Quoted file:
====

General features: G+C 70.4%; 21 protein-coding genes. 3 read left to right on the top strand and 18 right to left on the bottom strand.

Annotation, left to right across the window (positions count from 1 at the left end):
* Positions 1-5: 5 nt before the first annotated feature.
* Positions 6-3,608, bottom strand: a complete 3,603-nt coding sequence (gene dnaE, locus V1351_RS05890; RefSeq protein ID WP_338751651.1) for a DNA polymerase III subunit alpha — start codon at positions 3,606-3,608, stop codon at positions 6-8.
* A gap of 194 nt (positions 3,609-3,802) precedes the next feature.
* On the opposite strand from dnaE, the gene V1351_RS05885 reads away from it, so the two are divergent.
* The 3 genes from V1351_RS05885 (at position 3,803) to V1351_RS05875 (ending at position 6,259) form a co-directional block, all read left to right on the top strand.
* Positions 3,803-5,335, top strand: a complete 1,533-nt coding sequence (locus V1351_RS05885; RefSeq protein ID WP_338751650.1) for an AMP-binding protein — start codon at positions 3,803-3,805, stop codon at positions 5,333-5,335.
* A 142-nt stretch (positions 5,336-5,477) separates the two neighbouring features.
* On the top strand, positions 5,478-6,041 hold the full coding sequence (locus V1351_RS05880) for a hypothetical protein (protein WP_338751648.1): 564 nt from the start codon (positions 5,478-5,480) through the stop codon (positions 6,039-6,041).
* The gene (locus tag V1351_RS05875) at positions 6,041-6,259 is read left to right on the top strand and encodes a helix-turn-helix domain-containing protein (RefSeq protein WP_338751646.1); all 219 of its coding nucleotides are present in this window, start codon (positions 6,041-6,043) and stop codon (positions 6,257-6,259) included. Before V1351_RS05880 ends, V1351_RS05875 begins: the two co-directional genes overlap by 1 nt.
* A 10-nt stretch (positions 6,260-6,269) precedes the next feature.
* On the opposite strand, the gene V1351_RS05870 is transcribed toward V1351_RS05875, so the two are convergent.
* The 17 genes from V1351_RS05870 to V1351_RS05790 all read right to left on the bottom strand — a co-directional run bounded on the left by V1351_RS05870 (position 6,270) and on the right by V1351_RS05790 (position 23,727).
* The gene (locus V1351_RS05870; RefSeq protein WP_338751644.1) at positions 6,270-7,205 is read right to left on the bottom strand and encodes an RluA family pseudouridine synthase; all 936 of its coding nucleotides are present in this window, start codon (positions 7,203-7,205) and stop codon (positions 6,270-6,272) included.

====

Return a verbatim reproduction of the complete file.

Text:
General features: G+C 70.4%; 21 protein-coding genes. 3 read left to right on the top strand and 18 right to left on the bottom strand.

Annotation, left to right across the window (positions count from 1 at the left end):
* Positions 1-5: 5 nt before the first annotated feature.
* Positions 6-3,608, bottom strand: a complete 3,603-nt coding sequence (gene dnaE, locus V1351_RS05890; RefSeq protein ID WP_338751651.1) for a DNA polymerase III subunit alpha — start codon at positions 3,606-3,608, stop codon at positions 6-8.
* A gap of 194 nt (positions 3,609-3,802) precedes the next feature.
* On the opposite strand from dnaE, the gene V1351_RS05885 reads away from it, so the two are divergent.
* The 3 genes from V1351_RS05885 (at position 3,803) to V1351_RS05875 (ending at position 6,259) form a co-directional block, all read left to right on the top strand.
* Positions 3,803-5,335, top strand: a complete 1,533-nt coding sequence (locus V1351_RS05885; RefSeq protein ID WP_338751650.1) for an AMP-binding protein — start codon at positions 3,803-3,805, stop codon at positions 5,333-5,335.
* A 142-nt stretch (positions 5,336-5,477) separates the two neighbouring features.
* On the top strand, positions 5,478-6,041 hold the full coding sequence (locus V1351_RS05880) for a hypothetical protein (protein WP_338751648.1): 564 nt from the start codon (positions 5,478-5,480) through the stop codon (positions 6,039-6,041).
* The gene (locus tag V1351_RS05875) at positions 6,041-6,259 is read left to right on the top strand and encodes a helix-turn-helix domain-containing protein (RefSeq protein WP_338751646.1); all 219 of its coding nucleotides are present in this window, start codon (positions 6,041-6,043) and stop codon (positions 6,257-6,259) included. Before V1351_RS05880 ends, V1351_RS05875 begins: the two co-directional genes overlap by 1 nt.
* A 10-nt stretch (positions 6,260-6,269) precedes the next feature.
* On the opposite strand, the gene V1351_RS05870 is transcribed toward V1351_RS05875, so the two are convergent.
* The 17 genes from V1351_RS05870 to V1351_RS05790 all read right to left on the bottom strand — a co-directional run bounded on the left by V1351_RS05870 (position 6,270) and on the right by V1351_RS05790 (position 23,727).
* The gene (locus V1351_RS05870; RefSeq protein WP_338751644.1) at positions 6,270-7,205 is read right to left on the bottom strand and encodes an RluA family pseudouridine synthase; all 936 of its coding nucleotides are present in this window, start codon (positions 7,203-7,205) and stop codon (positions 6,270-6,272) included.